Movies

Code 8

This is a story about superpowers but nobody is a hero. Just regular downtrodden folks albeit powered with abilities trying to etch by an existence. The protagonist is not a hero, he’s a boy trying to eek out a living so he can provide for his ailing, sick mother. The antagonist is your run of the mill gangster trying to sell drugs except he’s got mind reading powers and his bodyguard who can withstand bullets. This gangster is ill and employs a young girl who can heal him because she’s got healing powers.

The opening sequence establishes that New York and America was built by powered folks who are now a minority and are replaced by automation. The powered individuals go to the corner store and wait for a truck to come by who will ask for types of powered folks to help with construction. The similarity here to Mexicans and other minorities is obvious. If the powered individuals can’t find work then they turn to crime to provide for their families. Laws are put into place to further persecute them. The cops treat them as less than human, and are distasteful and outright cruel to them.

The story kicks off when the boy accepts a job from a crew of criminals led by a man who has telekinetic powers, and they themselves run under the leadership of the aforementioned mind reading gangster. The story is dark and depressing and there is no light at the end of the tunnel. There is no happy ending. All the characters are flawed. And for their actions, they have to repent. Either by death or prison. It’s a very sobering view of a potential world. This isn’t Marvel or DC, this is reality and it is unrelenting. While I enjoy some stories not having a happy ending, I feel this is one such tale that would have benefited from such an ending. The powered folks should have revolted back against their oppressive governments and taken a land for themselves. I would have preferred that story.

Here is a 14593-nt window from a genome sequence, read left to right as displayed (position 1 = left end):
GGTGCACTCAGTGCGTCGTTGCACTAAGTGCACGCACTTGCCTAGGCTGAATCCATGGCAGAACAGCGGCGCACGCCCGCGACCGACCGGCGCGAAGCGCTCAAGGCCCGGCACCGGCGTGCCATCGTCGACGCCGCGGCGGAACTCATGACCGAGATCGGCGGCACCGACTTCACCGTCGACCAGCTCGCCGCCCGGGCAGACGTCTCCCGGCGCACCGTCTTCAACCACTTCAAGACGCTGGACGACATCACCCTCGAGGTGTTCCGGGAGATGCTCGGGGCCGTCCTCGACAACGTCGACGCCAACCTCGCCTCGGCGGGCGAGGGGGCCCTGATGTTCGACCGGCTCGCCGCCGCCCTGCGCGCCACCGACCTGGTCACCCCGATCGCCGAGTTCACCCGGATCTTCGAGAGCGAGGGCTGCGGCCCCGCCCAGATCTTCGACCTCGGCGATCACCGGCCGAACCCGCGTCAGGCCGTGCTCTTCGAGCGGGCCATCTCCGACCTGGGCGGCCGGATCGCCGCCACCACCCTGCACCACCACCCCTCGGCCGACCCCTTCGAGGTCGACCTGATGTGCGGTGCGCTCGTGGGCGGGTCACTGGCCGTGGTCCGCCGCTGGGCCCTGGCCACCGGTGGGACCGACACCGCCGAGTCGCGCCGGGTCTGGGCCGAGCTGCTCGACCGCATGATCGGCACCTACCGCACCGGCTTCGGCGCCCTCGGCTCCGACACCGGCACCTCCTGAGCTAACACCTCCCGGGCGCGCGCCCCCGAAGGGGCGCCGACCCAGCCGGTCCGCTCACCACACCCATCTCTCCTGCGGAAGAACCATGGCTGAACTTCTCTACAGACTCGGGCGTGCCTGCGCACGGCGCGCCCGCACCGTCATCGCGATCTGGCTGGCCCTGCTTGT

As for the acting itself, I found that everyone did a good job with what they had to work with except for the lead actor, Robbie Amell. He comes across as feeling like he’s dead in the eyes and kinda lackluster. Whereas his cousin, Stephen Amell – as the telekinetic criminal – is more believable in his emotions. His anger is felt. His charisma shines through. Greg Bryk as the gangster comes off as a slimeball and real prick of a man. These actors become the characters they are trying to play except for Robbie Amell; he feels misplaced. Oh well, he’s got time to improve.

All in all, it’s a good movie and a great story if not a little bit too depressing. The special effects are solid and the forced perspective they used to create drones and robots sometimes suffers from being obvious. I recommend watching this movie, and perhaps they’ll do a sequel to this world they’ve created.

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